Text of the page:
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In Moby-dick, a phrase goes,

up from yonder cottage goes a sleepy smoke.

  1. What does it mean?
  2. "cottage" is used without an article and "smoke" with one. How is any meaning changed from their original sense? (what is cottage without a?)
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    If you replaced "yonder" with "that" would you use an article?
    – Hot Licks
    Aug 5 at 18:20
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    What does what mean? Is there a word that you don't understand? Or don't you understand the inflections used in some of those words? Or do you not understand the syntax of how they fit together?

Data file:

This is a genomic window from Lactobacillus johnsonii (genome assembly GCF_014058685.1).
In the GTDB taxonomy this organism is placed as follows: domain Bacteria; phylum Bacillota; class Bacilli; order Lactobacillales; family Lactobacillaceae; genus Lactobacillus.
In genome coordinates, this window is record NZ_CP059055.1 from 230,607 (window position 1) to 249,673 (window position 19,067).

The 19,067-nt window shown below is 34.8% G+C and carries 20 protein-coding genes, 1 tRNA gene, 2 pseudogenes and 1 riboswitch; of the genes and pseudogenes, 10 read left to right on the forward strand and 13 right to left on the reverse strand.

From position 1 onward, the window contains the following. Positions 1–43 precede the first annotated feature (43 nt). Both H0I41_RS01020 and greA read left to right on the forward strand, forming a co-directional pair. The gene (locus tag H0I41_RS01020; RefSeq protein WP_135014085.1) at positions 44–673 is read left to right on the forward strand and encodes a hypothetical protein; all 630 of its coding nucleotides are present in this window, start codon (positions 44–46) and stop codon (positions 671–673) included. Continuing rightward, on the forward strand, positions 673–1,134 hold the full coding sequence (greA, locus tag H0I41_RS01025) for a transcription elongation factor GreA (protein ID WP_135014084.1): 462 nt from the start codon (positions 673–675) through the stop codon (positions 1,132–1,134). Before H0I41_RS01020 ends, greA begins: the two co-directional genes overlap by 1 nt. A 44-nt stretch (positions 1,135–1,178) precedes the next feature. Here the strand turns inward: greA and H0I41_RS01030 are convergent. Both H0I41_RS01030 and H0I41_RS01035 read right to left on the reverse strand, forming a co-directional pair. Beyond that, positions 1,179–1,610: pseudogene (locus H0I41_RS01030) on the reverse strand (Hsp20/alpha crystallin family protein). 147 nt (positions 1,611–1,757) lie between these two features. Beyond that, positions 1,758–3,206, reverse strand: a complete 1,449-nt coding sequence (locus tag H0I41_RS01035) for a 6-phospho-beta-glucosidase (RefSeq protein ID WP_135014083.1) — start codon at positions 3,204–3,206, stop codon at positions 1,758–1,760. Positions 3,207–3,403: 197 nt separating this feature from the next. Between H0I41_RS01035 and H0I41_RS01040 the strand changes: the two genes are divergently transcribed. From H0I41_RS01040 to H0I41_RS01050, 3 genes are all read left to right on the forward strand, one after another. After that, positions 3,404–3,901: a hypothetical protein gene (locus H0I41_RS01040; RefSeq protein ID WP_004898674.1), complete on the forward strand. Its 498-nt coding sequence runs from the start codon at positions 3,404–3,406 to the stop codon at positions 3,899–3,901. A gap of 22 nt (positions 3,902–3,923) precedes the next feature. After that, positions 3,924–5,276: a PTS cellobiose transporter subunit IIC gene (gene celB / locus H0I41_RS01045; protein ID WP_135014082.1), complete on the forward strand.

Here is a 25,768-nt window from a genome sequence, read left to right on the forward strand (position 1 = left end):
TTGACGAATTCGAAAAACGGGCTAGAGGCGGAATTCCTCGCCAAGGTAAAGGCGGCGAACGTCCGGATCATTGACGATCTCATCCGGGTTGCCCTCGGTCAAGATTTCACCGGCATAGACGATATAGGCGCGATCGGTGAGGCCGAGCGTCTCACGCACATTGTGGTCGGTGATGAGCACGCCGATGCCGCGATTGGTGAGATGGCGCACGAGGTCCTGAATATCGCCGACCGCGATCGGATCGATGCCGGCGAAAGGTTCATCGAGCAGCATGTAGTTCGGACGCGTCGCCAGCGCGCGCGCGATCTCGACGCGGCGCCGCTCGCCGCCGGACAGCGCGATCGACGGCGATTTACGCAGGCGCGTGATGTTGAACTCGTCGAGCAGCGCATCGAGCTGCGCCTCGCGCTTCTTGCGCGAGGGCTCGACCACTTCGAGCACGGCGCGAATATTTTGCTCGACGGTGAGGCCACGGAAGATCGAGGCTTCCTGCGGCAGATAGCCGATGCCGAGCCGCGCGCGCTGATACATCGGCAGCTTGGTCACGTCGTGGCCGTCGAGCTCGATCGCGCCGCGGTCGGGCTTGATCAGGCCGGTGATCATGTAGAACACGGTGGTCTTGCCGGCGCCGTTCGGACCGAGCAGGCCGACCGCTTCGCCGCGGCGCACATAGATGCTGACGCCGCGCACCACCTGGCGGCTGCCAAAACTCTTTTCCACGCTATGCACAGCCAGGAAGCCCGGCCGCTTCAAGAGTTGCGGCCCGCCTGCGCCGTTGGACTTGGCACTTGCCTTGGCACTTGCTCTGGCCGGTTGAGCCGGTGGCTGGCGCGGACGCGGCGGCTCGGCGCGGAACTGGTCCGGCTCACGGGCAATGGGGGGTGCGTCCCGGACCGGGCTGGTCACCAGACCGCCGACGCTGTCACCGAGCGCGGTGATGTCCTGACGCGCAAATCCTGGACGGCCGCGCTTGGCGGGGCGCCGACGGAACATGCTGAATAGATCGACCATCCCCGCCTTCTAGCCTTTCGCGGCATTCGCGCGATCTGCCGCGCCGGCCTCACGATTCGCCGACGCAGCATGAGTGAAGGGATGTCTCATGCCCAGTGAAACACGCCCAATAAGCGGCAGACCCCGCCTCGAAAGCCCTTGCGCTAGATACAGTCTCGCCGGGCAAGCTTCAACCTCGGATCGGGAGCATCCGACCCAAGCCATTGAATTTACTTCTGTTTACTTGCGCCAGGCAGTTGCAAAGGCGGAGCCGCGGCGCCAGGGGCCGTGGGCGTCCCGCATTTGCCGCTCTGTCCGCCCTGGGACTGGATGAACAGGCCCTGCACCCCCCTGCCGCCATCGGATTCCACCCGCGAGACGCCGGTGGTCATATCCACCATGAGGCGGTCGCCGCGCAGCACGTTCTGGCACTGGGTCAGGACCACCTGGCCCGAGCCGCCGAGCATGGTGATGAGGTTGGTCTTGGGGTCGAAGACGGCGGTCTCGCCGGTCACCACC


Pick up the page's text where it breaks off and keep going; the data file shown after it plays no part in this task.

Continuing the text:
– tchrist
    Aug 5 at 19:20

1 Answer 1

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up from yonder cottage goes a sleepy smoke.

What does it mean?

A column of smoke is rising slowly from the chimney of that cottage, over there.

"cottage" is used without an article

Yonder cottage means: that cottage, over there.

and "smoke" with one.

Here, a sleepy smoke conveys: a slowly rising column of smoke.

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